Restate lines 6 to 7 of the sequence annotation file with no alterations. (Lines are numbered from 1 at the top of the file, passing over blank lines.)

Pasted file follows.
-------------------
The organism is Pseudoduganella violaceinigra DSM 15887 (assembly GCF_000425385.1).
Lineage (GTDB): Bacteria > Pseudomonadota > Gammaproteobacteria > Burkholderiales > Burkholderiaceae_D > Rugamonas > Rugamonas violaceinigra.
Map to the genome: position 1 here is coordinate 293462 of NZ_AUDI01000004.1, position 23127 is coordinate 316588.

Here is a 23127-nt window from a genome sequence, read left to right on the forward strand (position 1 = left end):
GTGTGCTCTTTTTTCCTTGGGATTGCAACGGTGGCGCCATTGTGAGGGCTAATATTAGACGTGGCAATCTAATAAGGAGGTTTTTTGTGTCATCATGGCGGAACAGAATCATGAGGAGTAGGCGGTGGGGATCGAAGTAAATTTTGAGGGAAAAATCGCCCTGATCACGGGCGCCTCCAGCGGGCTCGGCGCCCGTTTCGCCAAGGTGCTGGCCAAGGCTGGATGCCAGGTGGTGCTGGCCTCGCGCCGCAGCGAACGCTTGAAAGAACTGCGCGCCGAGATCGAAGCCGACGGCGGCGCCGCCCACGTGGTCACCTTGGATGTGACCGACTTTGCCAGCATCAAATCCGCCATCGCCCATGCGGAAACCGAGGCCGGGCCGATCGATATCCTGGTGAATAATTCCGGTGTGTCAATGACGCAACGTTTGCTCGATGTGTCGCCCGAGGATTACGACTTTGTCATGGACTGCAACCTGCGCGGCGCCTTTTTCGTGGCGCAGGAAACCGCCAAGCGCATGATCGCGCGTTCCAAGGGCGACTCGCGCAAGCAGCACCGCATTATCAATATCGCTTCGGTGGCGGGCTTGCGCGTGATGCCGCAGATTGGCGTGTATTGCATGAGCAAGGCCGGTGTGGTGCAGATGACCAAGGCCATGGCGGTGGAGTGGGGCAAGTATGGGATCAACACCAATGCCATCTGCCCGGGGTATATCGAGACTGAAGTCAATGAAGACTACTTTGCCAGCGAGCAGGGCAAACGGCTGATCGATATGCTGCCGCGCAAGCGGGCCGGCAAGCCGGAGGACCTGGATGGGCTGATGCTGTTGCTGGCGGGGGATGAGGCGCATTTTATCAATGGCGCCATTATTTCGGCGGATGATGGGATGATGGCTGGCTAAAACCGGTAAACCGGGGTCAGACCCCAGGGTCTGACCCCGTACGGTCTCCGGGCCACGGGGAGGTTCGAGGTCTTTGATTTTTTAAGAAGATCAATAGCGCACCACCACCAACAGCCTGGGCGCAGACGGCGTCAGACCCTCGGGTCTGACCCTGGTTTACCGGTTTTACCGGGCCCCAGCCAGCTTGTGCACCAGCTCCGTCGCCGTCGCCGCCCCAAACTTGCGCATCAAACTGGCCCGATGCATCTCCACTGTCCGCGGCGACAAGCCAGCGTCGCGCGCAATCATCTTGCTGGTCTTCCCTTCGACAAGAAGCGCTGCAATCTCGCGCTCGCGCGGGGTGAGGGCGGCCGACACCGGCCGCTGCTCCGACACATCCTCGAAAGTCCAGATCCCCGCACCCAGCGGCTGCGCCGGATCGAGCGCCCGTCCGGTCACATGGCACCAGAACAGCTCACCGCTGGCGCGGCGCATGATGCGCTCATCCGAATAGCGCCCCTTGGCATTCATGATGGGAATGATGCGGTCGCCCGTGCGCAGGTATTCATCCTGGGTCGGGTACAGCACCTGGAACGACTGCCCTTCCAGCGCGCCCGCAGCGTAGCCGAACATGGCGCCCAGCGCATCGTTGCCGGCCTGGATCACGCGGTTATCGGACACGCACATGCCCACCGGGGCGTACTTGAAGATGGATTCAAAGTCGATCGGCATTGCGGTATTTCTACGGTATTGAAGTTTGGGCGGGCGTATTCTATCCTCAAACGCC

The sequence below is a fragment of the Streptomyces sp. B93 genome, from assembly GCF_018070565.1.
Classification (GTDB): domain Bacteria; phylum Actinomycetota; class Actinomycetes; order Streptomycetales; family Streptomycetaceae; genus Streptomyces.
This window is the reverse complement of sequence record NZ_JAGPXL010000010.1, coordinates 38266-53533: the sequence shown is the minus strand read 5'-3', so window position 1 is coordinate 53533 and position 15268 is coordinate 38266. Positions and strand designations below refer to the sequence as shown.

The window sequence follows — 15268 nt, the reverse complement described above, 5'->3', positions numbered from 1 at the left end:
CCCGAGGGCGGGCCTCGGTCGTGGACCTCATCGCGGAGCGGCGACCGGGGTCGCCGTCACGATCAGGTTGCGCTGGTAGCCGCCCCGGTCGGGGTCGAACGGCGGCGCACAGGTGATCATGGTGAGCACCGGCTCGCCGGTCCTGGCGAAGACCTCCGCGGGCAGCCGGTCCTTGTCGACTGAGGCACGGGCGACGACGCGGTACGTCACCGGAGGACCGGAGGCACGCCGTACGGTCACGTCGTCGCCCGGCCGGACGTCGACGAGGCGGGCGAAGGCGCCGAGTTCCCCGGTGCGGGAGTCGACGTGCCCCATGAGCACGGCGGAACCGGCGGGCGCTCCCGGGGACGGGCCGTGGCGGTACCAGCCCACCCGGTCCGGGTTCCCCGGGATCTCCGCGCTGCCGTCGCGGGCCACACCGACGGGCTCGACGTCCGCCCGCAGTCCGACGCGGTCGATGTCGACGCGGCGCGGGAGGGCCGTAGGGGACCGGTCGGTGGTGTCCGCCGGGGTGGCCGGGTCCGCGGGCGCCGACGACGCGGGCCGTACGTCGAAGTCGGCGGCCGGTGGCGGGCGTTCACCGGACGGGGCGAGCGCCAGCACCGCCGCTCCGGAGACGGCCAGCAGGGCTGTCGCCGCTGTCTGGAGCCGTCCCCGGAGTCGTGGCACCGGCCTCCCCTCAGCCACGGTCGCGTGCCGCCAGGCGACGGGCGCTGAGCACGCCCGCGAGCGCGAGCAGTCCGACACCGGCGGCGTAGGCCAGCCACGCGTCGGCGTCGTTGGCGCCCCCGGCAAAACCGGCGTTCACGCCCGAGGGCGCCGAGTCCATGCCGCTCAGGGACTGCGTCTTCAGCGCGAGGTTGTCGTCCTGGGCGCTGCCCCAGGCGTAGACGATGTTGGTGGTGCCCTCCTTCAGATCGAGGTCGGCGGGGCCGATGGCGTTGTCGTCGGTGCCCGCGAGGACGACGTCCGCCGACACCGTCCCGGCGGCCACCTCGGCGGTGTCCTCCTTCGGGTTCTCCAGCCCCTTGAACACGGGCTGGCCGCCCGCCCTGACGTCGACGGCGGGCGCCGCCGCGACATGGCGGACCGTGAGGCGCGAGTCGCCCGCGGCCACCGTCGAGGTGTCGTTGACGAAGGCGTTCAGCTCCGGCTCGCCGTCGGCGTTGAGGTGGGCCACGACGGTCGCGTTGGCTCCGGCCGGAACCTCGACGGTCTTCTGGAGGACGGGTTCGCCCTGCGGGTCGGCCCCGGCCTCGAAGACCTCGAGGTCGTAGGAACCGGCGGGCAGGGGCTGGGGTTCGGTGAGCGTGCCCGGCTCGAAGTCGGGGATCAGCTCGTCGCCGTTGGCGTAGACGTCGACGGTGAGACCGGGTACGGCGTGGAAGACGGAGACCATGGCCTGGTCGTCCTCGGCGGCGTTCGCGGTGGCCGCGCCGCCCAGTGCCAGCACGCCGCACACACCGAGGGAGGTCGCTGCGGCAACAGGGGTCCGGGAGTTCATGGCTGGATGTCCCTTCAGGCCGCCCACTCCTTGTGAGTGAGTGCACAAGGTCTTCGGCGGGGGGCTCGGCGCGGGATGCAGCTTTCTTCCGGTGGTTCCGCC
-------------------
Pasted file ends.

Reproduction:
The sequence below is a fragment of the Streptomyces sp. B93 genome, from assembly GCF_018070565.1.
Classification (GTDB): domain Bacteria; phylum Actinomycetota; class Actinomycetes; order Streptomycetales; family Streptomycetaceae; genus Streptomyces.